Senate Softball League: Pennsylmania 16, Scrantonicity 19

Sportswriters, it should come as no surprise, don’t watch ballgames the way normal, well-adjusted people watch ballgames.

Far from digging the long ball, miles from craving mass chaos on the basepaths, harried newspapermen prefer pitchers’ duels, which tend to end well before deadline and don’t present the problem of providing too much to write about.

How, for example, do you set about recapping a softball game that features a combined 35 runs, seven inside-the-park homers and a pair of dramatic late-inning lead changes? And where, if you were somehow to pull that off, would you find room for context — say, if this particular contest pitted Pennsylvania’s senators against one another in a no-holds-barred, head-to-head cage match?

Well, let’s give it a shot. After all, these teams — Sen. Bob Casey Jr.’s (D) most excellently named Scrantonicity and Sen. Arlen Specter’s (RD) Pennsylmania — deserve nothing less, having left everything on the field tonight.

Diving catches, outfield collisions, runners stumbling then clutching and clawing their way to the plate — this wasn’t tea with the queen. For the 2009 update of what one Casey aide described as the Senate League equivalent of the Army-Navy football game, every run was valuable, each out precious — so much so that Sens. Casey and Specter weren’t prepared to leave things up to chance; they’d take the field themselves. Once more unto the breach, and all that.

It was the junior senator who would strike first. With one down in the bottom of the first and his team already in a 4-0 hole, Casey legged out an infield single, pushing a runner over and setting the table for cleanup man Chris Rosselot, who also singled. The bases suddenly full, up strode David Salvo, who slapped the first offering he saw deep to right-center for a double, plating a pair. Rosselot would come in on an RBI groundout from pitcher Sharon Lynett, and just like that, Scrantonicity were right back in this thing.

They’d do even more damage in the second. Having retired the side in order in the top of the frame, Casey’s charges looked like a team possessed in their half, sending nine batsmen to the dish and scoring each of the six who reached base, an effort culminating in Rosselot’s inside-the-park grand slam. (Not to be outdone, Salvo went back to back on the inside-the-park dingers, coming around to score despite tripping over his own teammates’ paraphernalia down the third-base line.)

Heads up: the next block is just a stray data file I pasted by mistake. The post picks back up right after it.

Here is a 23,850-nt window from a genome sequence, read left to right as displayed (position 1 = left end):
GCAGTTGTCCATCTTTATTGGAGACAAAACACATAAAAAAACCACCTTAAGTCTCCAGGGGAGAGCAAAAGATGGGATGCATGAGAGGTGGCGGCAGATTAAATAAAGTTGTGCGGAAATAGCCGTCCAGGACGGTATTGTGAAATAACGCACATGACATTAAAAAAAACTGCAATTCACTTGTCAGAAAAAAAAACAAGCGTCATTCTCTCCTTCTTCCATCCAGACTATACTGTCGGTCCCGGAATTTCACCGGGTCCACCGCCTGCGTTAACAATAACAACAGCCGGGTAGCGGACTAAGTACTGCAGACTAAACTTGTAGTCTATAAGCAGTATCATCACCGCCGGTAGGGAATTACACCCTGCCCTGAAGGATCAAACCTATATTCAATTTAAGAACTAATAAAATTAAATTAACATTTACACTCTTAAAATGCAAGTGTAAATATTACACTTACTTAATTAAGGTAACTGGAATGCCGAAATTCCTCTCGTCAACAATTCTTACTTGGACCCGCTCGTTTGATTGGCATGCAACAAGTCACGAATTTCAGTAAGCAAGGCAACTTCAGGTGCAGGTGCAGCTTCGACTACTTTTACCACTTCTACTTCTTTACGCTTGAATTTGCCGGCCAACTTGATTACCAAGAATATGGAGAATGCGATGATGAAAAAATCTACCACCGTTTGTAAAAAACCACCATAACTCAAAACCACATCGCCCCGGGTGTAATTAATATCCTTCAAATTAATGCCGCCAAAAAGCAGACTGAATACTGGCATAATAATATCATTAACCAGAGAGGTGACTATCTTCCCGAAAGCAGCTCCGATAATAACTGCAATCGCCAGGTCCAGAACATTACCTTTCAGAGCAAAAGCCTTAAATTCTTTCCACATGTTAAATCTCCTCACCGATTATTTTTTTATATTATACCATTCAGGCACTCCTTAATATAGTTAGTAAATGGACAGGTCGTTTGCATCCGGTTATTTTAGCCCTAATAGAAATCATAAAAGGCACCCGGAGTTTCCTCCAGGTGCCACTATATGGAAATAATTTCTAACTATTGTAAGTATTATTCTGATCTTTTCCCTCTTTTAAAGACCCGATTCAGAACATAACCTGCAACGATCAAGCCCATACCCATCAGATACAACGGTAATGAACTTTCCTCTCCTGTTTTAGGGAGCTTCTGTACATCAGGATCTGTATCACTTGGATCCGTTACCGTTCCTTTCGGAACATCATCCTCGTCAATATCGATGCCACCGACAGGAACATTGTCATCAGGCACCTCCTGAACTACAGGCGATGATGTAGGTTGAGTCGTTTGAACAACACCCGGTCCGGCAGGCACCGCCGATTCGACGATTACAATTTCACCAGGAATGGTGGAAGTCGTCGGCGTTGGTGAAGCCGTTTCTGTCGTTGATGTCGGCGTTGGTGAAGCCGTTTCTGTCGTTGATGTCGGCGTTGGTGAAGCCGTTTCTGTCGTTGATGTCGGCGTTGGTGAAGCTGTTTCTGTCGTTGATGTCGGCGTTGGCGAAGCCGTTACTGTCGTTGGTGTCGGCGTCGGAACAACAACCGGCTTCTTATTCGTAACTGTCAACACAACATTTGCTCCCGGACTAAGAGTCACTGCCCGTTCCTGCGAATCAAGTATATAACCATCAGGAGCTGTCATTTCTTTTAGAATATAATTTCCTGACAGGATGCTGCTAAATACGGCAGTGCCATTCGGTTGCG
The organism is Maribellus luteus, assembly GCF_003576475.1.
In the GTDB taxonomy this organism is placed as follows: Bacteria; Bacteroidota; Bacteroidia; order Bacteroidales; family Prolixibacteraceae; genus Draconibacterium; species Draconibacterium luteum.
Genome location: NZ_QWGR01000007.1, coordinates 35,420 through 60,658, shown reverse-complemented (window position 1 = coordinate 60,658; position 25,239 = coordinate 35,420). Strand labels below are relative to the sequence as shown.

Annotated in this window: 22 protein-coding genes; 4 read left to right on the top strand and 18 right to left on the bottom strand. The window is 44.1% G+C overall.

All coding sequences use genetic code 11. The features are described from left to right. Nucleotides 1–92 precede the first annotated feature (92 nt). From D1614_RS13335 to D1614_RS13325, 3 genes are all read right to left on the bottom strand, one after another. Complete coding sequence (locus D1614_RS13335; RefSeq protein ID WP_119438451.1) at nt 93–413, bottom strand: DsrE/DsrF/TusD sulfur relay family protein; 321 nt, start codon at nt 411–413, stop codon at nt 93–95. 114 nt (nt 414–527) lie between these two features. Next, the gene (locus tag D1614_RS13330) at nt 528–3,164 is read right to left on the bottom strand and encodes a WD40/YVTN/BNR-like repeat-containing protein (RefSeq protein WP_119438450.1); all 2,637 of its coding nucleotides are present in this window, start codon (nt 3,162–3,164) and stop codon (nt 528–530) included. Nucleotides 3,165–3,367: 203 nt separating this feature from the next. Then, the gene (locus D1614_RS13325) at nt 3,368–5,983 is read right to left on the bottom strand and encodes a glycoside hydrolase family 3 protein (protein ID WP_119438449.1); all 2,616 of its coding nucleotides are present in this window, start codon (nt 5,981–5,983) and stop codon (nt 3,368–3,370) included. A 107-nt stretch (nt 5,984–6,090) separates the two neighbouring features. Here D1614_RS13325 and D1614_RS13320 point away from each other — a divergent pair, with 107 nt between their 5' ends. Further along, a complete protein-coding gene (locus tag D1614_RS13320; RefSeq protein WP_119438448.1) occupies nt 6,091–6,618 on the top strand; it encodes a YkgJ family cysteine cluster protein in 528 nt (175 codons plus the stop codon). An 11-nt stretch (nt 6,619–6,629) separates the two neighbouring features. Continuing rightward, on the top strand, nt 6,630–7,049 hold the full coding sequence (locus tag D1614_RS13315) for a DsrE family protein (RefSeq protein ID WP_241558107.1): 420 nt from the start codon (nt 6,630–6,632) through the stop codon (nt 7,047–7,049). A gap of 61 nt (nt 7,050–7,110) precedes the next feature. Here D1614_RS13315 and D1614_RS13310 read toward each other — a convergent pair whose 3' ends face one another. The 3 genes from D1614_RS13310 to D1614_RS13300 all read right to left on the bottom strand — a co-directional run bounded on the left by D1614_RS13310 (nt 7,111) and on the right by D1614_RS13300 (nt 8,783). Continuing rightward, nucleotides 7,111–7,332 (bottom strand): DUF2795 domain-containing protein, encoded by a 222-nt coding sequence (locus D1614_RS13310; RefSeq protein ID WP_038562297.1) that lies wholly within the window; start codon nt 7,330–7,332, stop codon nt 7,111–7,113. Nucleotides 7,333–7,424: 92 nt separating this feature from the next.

Give Specter’s squad lots of credit, though. Perhaps buoyed by their boss’s turn at the pitcher’s slab in the third inning — an outing capped off when he induced a pop to second off the bat of Casey as the shutters snapped and the flashbulbs flared — Pennsylmania would mount a major offensive in the fifth, matching their rivals’ earlier feat when cleanup man Trevor Benitone and No. 5 hitter Patrick Kilcur went back to back with inside-the-park homers of their own. Seven runs had crossed by the end of the frame, and we had ourselves a barn-burner: Casey’s team now led by just one, 14-13.

Eager to get back to the plate, Pennsylmania set the side down one-two-three in the bottom of the fifth. Then, keyed by yet another inside-the-parker (and yet another off the bat of Mr. Benitone), Specter’s side put up three more runs. Amazingly, they now led, 16-14.

It would prove to be a lead they couldn’t hold. Scrantonicity, which has enjoyed the upper hand in this contest since its inception a couple years ago, knocked out a single and three triples in their half of the sixth, then got the game’s final inside-the-park home run from pinch hitter Mike Schwartz. Going into the final inning, things stood at 19-16, advantage Scranton.

For a contest that featured multiple bangs, this one would end with a whimper. A groundout, a line-out and a pop-up and this installment of Specter-Casey, now Democrat v. Democrat, was in the books.


NOTES AND MINUTIAE:
While writing the above recap, this reporter wanted very, very badly to include the phrase “Casey at the bat,” but was able, with great effort, to fight off the impulse. Well, uh, until now ...

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